Wounded Warrior Project. 10 Years: a decade of service - a lifetime of commitment

Objective 3: Optimal, Long-term Rehabilitative Care - Initiative 3

Improving the effectiveness of the VA’s amputee care.

Improved protective gear, rapid medical evacuation, and innovations in military trauma medicine help account for a nearly 90 percent survival rate among those injured in Iraq and Afghanistan.168 But with less protected extremities, our warriors have experienced major limb loss – many with multiple amputations -- and a need for extensive rehabilitation.   The long road to recovery and rehabilitation has both physical and psychological dimensions, but excellent prosthetic care is critical.

Just as our warriors are adapting to life-changing injuries, the war has severely challenged the health care systems on which they depend.   The VA, particularly, with its generally older patient population whose prosthetic needs are most often linked to diabetes and post-vascular disease, has faced a steep adaptation-curve.169  

The VA’s challenge is multi-faceted.  War zone injuries that result in amputations are often complex and can prove difficult for later prosthetic fitting because of length, scarring, and additional related injuries, such as burns.170  The VA has instituted an amputation system of care and initiated the development of amputee centers of excellence which can become important components of needed changes, but WWP’s experience is that much more progress is needed to realize the underlying vision.  DoD has surpassed the VA in providing state of the art rehabilitation for this generation of combat-injured amputee service members and veterans.171  Some have suggested that VA’s leadership role in prosthetics has declined and that prosthetics no longer holds the priority for VA it did in the past.172  The VA’s prosthetics research, particularly – an area of real strength in the past and so important to serving wounded warriors tomorrow – has lagged, even as the numbers of new veteran-amputees climb steadily.173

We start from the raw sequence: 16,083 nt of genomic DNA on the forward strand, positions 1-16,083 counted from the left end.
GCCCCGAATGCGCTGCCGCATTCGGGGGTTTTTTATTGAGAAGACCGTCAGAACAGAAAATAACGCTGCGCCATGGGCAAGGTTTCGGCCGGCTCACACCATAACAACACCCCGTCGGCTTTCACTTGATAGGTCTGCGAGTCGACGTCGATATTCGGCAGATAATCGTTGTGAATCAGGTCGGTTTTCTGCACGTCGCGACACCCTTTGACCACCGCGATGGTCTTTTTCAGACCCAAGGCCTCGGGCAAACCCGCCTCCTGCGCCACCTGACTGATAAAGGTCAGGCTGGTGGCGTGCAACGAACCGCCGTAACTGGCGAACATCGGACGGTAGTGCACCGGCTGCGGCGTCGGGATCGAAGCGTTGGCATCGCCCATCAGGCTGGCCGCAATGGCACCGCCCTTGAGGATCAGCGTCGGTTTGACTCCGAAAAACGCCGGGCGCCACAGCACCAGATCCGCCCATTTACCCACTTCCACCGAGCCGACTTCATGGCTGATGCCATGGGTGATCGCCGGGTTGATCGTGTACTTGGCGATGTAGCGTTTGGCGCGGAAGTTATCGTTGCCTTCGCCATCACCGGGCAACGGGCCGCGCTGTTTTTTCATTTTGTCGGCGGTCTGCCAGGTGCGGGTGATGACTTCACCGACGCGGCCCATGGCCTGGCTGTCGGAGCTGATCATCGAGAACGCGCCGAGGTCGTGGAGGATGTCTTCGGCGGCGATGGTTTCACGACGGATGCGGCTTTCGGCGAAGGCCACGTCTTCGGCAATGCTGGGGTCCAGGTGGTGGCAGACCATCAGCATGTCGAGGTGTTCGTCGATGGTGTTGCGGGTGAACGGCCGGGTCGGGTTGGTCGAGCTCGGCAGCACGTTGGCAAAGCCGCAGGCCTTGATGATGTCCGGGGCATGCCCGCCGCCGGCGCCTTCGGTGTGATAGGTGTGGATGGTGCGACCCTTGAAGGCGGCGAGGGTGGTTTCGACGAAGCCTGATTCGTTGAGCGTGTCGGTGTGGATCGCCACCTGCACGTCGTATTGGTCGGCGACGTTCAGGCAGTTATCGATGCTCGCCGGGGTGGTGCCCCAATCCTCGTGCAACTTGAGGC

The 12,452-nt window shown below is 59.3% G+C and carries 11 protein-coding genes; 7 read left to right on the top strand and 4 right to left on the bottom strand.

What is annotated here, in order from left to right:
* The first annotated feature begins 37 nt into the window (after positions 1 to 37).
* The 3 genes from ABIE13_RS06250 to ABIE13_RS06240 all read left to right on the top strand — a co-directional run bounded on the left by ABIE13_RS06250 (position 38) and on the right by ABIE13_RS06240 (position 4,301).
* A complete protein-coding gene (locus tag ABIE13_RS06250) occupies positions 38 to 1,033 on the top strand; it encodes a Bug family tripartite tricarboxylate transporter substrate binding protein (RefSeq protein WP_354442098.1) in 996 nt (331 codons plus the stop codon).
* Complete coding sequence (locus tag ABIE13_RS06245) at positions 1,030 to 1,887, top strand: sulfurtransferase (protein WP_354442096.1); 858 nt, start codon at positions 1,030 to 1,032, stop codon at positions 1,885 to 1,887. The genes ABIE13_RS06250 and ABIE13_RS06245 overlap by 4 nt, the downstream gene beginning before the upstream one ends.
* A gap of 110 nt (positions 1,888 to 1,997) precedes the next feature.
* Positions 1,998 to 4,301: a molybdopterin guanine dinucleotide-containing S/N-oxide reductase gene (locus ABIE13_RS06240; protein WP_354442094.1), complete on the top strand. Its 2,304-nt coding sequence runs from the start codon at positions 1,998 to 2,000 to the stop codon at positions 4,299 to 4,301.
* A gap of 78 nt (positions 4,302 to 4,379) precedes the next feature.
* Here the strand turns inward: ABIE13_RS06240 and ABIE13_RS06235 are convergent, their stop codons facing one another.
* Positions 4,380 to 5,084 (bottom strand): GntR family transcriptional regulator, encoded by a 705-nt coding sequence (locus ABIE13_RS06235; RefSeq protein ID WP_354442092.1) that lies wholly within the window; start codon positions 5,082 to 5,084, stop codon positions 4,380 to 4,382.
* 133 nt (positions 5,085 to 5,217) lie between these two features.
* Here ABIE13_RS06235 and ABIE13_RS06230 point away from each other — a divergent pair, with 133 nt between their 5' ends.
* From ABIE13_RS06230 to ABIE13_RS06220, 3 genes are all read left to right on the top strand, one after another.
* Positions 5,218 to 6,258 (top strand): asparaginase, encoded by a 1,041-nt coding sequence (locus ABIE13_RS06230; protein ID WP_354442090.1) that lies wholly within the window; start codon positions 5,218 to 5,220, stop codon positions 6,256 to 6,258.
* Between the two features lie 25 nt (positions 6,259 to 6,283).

With OEF/OIF veterans being seen at VA medical facilities across the country, any one particular medical center may provide prosthetics care to only a few young veterans.  The average age of an OEF/OIF warrior at the time of injury leading to an amputation is 25.174  Their active lifestyle frequently requires specialized equipment with which VA staff at some facilities – unable to keep uniform pace with technological advances – often lacks familiarity.175  Today, some 39% of the OEF/OIF amputee population returns to DoD to receive prosthetic care.176 While DoD is currently able to shoulder that demand, WWP is concerned that, as the current conflicts draw down, DoD facilities will ultimately scale back their services and associated funding with the decline in combat injuries.  The VA must be ready to meet this need; but it is not yet there.  There are pockets of excellence within the VA’s prosthetic system, but that level of expertise is not consistently available to veterans across the VA system.